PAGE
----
Paying Artists: Valuing Art, Valuing Artists

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Unlike some other countries, including Canada, visual artists in the United Kingdom do not have a standard fee structure for exhibiting in public galleries. The “Paying Artists” campaign, which is attempting to change that, has produced a number of research reports.

A 2013 survey of 1,061 artists was conducted and summarized in a report on “Phase 1 Findings”. As with all online surveys where individuals self-select whether to respond, the responses may not provide a statistically representative sample of all U.K. visual artists.

The survey finds that 71% of respondents are female. In terms of career phase, 45% of respondents consider themselves emerging artists, 37% mid-career artists, 14% established artists, and 3% students.

Regarding their income from their practice (before expenses), 8% of artists reported no income, and another 64% reported less than £10,000 of income (roughly $20,000 in Canadian dollars). Another 17% of artists earned between £10,001 and £20,000 ($20,000 to $40,000 CDN), and 7% earned between £20,001 and £30,000 ($40,000 to $60,000 CDN). Only 4% of artists earn more than £30,001 ($60,000 CDN) from their practice. Concerning sources of income for their practice, the survey finds that artists rank commissions most highly, followed by teaching, sales, and exhibitions.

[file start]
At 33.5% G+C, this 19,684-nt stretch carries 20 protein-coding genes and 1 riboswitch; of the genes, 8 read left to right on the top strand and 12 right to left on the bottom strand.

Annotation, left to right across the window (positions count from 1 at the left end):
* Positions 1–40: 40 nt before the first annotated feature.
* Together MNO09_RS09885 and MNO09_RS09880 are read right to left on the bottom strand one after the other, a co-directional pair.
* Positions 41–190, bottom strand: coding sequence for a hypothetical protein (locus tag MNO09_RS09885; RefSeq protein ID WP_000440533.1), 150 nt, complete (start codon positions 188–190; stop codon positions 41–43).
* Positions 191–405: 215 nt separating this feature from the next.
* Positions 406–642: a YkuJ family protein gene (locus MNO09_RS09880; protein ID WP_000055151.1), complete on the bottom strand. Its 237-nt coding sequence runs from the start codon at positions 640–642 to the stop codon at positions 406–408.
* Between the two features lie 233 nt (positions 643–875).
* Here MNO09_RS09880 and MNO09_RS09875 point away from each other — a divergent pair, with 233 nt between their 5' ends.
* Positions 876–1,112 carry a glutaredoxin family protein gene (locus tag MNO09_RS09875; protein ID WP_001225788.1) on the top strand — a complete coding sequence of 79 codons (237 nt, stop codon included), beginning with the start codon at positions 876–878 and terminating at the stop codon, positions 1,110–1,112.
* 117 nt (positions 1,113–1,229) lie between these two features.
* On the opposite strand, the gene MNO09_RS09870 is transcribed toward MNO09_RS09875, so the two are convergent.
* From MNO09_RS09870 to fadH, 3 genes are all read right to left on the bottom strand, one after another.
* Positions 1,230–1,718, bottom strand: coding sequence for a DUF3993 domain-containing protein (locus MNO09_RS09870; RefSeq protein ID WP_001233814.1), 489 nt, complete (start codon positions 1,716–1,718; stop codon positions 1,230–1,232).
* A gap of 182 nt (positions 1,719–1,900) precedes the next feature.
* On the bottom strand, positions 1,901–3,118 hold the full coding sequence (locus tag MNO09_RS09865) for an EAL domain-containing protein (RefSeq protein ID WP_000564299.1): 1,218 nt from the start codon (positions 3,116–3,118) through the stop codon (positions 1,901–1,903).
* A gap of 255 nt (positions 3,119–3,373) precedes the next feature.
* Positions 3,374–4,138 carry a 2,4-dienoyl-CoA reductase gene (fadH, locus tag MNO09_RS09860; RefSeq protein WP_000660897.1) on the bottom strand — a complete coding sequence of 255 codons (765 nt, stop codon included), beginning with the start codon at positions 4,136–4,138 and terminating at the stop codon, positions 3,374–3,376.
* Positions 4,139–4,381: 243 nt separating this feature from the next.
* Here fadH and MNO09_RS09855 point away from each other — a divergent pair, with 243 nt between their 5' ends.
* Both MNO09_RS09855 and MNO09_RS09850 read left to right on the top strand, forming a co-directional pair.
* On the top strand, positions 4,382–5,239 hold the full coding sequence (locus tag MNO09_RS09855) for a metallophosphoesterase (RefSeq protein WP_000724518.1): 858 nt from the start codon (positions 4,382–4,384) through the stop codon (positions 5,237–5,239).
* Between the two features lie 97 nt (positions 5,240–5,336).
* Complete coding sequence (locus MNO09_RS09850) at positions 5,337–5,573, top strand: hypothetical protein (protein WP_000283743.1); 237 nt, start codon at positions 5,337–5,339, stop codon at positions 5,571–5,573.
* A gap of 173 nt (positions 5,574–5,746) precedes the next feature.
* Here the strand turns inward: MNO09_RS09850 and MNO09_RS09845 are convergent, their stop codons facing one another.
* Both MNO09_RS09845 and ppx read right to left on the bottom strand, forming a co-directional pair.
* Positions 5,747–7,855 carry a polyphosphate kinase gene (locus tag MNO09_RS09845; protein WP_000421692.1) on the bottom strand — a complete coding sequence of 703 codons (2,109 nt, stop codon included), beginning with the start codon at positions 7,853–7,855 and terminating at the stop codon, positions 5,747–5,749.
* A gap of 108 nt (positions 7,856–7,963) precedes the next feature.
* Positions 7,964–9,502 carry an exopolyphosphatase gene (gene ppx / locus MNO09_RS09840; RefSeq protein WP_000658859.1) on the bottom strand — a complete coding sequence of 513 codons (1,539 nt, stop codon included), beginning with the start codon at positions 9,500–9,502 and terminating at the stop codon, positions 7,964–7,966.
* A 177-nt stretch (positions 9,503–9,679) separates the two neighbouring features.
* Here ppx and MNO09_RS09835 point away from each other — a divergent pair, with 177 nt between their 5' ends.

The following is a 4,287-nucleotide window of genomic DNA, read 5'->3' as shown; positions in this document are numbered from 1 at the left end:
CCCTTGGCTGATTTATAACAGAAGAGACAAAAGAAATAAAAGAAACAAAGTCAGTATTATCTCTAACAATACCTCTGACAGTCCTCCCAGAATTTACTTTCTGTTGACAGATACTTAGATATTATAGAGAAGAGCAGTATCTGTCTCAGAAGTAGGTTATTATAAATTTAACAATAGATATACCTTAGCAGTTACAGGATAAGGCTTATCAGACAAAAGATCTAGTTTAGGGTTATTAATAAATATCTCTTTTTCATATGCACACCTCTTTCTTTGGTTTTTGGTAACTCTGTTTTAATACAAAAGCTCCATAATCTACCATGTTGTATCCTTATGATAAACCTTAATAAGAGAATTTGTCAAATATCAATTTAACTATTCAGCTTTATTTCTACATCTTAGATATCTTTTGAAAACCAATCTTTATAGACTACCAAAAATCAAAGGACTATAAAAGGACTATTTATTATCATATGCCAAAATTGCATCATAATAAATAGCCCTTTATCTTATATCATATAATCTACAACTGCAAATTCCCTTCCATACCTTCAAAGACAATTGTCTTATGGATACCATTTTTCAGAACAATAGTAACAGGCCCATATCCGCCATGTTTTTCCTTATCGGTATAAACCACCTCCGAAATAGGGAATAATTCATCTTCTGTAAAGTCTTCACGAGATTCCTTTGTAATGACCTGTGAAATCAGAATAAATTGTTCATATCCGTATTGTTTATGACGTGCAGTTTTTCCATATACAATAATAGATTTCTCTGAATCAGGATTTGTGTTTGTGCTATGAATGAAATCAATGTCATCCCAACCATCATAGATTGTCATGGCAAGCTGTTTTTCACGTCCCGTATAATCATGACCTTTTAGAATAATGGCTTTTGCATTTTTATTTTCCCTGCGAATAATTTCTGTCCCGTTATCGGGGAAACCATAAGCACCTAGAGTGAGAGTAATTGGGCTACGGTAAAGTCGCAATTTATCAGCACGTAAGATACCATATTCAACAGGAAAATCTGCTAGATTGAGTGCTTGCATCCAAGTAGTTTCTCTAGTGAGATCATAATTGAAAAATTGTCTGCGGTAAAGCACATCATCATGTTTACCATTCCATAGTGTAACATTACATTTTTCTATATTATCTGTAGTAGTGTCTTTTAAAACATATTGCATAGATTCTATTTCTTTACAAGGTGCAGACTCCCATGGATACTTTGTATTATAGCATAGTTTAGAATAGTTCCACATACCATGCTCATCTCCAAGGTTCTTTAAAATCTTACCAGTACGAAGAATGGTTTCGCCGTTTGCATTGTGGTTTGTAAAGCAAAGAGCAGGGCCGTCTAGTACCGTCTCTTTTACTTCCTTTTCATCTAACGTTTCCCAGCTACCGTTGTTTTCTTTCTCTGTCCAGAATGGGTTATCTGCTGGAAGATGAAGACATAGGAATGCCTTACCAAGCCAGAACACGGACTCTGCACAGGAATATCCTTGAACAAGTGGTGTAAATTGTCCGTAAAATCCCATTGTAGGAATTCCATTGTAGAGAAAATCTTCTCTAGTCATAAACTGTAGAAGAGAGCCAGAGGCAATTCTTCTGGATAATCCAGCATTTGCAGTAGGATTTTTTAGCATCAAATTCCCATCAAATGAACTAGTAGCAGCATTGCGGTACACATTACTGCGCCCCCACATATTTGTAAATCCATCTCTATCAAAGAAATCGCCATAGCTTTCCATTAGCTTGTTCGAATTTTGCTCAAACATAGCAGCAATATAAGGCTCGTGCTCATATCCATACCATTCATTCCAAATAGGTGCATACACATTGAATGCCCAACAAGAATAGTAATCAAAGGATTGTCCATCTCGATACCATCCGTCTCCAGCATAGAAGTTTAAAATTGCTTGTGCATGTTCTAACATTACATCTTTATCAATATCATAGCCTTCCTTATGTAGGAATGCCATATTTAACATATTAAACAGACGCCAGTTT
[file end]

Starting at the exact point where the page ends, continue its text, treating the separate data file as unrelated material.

About one-half of respondents (51%) earn 25% or less of their overall income from their art or craft practice.  In other words, many visual artists “earn significant proportions of their income from other activities outside their practice”.

Regarding the importance of exhibitions, the survey found that “the most important functions of an exhibition from an artist’s perspective are to raise the profile of their work across the visual arts and to provide a vehicle for sharing their work with the public”. The number one barrier to exhibiting work is that it is “too expensive”.

A 2014 report (“Securing a Future for Visual Arts in the U.K.”) finds that “71% of artists exhibiting in publicly-funded galleries received no fee for their work. In fact, 59% did not even receive payment for their expenses”. The report also indicates that “63% of artists have had to turn down requests from galleries to exhibit their work because they cannot afford to do so without pay.”

A 2015 survey (“Paying Artists Consultation Report 2015”) examines the views of artists, curators, and gallery representatives on the payment of artists, how to improve fee negotiations, and how fees could be calculated.

Summary: 

Unlike some other countries, including Canada, visual artists in the United Kingdom do not have a standard fee structure for exhibiting in public galleries. The “Paying Artists” campaign, which is attempting to change that, has produced a number of research reports.A 2013 survey of 1,061 artists was conducted and summarized in a report on “Phase 1 Findings”.